D.C. Mayor Comments On 'Black Lives Matter' Road Banner And Funding The Police NPR's Mary Louise Kelly talks with Washington, D.C., Mayor Muriel Bowser about "BLACK LIVES MATTER" road banner painted near the White House and the police in D.C. and around the country.

D.C. Mayor Comments On 'Black Lives Matter' Road Banner And Funding The Police

D.C. Mayor Comments On 'Black Lives Matter' Road Banner And Funding The Police

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NPR's Mary Louise Kelly talks with Washington, D.C., Mayor Muriel Bowser about "BLACK LIVES MATTER" road banner painted near the White House and the police in D.C. and around the country.

MARY LOUISE KELLY, HOST:

Among the many responses to the killing of George Floyd in cities across the country, one of the most visible is here, Downtown D.C., two blocks of 16th Street leading to the White House now painted with huge yellow letters - so huge they're visible from space - spelling Black Lives Matter. This was painted by D.C. city workers at the direction of D.C. mayor, Democrat Muriel Bowser, who joins me now.

Mayor Bowser, welcome back. Good to have you.

MURIEL BOWSER: Oh, thank you for having me.

KELLY: How did the idea for this come together, and how long are you going to keep it?

BOWSER: Well, I think you know that federal forces had occupied parts of Washington, D.C., including 16th Street and in a brazen kind of show of force in our city by the federal government. When we were able to reclaim that portion of 16th Street following, you know, an unprecedented, we think, move by the government to squelch a First Amendment protest - and the message, Black Lives Matter, is a affirming one for people who are demanding that we have a more just criminal justice system.

KELLY: It's gotten acclaim far and wide. LeBron James tweeted about it. It's been the front page of newspapers all over the country and probably around the world. That said, not everybody loves it. As you know, the local chapter of Black Lives Matter has called it a distraction. And Black Lives Matter activists have added some words, and those words are defund the police in the same bright yellow paint. What do you say to them, to protesters who want to defund the police, to cut the D.C. police...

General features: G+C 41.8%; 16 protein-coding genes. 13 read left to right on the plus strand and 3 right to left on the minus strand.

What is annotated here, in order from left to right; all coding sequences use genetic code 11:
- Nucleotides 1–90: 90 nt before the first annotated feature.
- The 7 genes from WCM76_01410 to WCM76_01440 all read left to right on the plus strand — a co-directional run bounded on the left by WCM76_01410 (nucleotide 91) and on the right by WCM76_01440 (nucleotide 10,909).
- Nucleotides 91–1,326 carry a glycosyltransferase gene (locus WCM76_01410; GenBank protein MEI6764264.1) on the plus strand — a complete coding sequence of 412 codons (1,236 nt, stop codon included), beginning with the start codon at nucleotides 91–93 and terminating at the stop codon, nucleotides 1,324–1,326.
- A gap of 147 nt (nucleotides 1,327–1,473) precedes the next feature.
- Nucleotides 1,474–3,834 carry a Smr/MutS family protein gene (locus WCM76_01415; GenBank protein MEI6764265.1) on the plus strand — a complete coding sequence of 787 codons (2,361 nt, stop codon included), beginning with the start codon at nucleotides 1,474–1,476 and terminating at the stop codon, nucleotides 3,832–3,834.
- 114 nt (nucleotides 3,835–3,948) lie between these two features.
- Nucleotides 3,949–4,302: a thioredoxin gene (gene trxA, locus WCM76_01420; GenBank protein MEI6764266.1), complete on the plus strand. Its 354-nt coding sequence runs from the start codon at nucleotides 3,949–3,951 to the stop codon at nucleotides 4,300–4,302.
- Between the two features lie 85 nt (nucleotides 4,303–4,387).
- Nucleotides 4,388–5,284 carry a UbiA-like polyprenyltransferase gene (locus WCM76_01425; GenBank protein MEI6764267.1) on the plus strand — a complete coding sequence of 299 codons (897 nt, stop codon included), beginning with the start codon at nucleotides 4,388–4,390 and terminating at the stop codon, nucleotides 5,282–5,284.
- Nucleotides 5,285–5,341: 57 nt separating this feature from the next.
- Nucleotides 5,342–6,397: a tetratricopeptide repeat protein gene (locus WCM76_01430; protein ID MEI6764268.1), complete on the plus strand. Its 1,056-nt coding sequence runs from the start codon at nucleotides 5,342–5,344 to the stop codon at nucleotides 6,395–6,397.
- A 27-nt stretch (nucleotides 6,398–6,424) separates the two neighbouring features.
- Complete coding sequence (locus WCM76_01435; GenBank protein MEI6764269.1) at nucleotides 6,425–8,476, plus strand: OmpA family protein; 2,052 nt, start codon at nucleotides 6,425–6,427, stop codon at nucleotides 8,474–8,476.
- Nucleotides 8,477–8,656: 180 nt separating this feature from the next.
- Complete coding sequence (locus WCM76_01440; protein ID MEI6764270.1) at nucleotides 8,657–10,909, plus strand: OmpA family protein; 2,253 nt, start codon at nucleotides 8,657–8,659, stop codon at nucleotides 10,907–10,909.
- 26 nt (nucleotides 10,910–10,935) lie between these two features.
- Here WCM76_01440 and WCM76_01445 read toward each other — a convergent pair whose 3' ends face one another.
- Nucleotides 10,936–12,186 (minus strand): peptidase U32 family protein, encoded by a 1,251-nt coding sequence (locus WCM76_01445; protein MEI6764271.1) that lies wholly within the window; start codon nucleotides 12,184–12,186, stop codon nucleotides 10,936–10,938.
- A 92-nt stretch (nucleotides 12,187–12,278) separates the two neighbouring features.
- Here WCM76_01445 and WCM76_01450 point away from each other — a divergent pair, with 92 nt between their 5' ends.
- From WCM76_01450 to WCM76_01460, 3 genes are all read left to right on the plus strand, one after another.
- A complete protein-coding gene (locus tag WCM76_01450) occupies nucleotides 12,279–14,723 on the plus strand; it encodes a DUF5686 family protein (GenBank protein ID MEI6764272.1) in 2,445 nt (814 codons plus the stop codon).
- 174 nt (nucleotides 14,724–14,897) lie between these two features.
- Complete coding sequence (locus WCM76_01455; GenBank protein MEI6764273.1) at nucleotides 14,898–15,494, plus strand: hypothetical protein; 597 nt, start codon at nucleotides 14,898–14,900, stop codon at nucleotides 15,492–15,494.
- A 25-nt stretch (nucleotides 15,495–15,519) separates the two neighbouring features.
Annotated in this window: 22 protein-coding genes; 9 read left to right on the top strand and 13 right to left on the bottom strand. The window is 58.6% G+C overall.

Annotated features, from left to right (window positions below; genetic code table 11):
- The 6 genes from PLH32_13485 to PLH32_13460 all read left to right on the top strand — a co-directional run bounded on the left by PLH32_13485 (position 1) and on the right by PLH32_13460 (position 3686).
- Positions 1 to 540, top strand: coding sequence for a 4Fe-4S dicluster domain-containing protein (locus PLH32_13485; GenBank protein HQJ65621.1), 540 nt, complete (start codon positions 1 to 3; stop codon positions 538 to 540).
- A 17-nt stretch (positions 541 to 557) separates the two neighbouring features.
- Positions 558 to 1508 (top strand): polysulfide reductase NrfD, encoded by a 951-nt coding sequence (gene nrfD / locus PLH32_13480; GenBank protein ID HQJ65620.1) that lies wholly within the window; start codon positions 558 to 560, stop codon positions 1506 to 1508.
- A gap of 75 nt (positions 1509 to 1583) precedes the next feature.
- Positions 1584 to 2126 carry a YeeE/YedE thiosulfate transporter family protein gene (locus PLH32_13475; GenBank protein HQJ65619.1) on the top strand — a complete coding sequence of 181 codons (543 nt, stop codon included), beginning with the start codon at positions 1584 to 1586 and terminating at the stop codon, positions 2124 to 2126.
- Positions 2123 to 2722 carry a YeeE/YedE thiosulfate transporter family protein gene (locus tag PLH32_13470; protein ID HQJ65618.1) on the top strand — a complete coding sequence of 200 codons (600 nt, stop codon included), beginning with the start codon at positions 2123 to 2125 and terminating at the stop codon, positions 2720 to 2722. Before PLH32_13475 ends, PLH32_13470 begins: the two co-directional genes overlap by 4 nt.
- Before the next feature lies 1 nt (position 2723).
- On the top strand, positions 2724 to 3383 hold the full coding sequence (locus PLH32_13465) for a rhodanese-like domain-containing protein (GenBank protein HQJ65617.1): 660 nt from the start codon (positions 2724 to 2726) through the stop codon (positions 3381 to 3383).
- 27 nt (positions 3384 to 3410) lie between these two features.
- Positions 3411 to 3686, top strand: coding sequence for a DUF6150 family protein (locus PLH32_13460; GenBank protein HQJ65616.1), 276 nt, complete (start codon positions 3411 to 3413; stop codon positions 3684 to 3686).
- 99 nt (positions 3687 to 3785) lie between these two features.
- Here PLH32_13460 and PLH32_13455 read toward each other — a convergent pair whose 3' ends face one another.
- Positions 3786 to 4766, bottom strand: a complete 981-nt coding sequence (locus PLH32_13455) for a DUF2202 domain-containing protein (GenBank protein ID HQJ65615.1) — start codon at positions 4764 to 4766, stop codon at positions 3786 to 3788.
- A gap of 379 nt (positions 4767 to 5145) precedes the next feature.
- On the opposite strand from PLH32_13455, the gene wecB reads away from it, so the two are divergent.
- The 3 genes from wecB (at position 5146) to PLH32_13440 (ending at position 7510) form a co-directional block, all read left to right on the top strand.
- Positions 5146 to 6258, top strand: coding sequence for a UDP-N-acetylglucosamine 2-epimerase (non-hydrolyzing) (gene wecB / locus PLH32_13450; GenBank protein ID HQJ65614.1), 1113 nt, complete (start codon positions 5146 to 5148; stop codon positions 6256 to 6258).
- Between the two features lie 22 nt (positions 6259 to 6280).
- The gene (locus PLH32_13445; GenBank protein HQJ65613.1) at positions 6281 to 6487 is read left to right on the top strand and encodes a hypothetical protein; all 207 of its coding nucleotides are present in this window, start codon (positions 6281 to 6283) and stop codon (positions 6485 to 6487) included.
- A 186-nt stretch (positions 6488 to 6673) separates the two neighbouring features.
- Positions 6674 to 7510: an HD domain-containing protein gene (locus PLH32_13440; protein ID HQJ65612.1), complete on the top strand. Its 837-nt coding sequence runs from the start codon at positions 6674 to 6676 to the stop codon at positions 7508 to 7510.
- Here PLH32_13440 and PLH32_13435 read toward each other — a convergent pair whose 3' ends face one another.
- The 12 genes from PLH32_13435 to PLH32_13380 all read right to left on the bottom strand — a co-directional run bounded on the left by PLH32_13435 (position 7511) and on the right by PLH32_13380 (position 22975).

BOWSER: Well, we know is the job of the activist is to call their issues to elected officials, and our local chapter is no different. And we know, certainly I do, what our public safety needs are in Washington, D.C., and they're not just policing. They include all of our opportunities to equalize opportunity and all of our non-law-enforcement initiatives that are meant to interrupt violence.

KELLY: Understood...

BOWSER: So we invest in all of those things.

KELLY: ...But on this specific demand to defund the police, what is your response?

BOWSER: We fund the police at the level that we need it funded. And my counsel has my current budget proposal in front of them to give every neighborhood in Washington, D.C., the police support that they need. And so my budget doesn't fund it a penny more than we need, and certainly not a penny less.

KELLY: The budget that you put out last month, in fact, calls for increasing funding for the police, if I'm not mistaken. I was looking at it. It calls for another $45 million for things like police cruisers and motorcycles, so the opposite of what these protesters, and, to be fair, a lot of experts on policing are now calling for. Are you reconsidering your position in any way?

BOWSER: Not at all. What our budget proposal and what - I can't speak for other departments, but they fund the people that we need. And certainly we wouldn't want the people on our forces not to have the proper training or equipment that makes for better community policing. And I think you also have to look at the context of our entire budget where we - I've been mayor for five years. We've seen police spending increase 12% in those five years. At the same time, our population has increased, and our calls for service have increased. If you look at our safety net programs, they have increased 75%, and I'm talking specifically about human services and homeless services.

KELLY: You used the word occupied...

BOWSER: Yeah.

KELLY: ...And the word reclaiming. We're having to reclaim 16th Street from this heavy military presence that...

BOWSER: Yes.

KELLY: ...President Trump sent in. And I want to ask you about the back-and-forth that you've been engaged in with President Trump. I saw The Washington Post just ran a big profile of you, calling you a fresh voice of the resistance. Is that how you see yourself?

BOWSER: No. I see myself as a defender of Washington, D.C. My job - and certainly I don't wake up in the morning wanting to have a Twitter tiff with the president of the United States. But I have to defend my population. And we also had to stand up for our principle, not just our own, but for our nations. Peaceful protest is a hallmark of our democracy, and the federal government should not be advancing on Americans who are peacefully protesting.

KELLY: Muriel Bowser, she is the mayor of Washington, D.C.

Mayor Bowser, thank you very much for your time.

BOWSER: Thank you. Have a good one.

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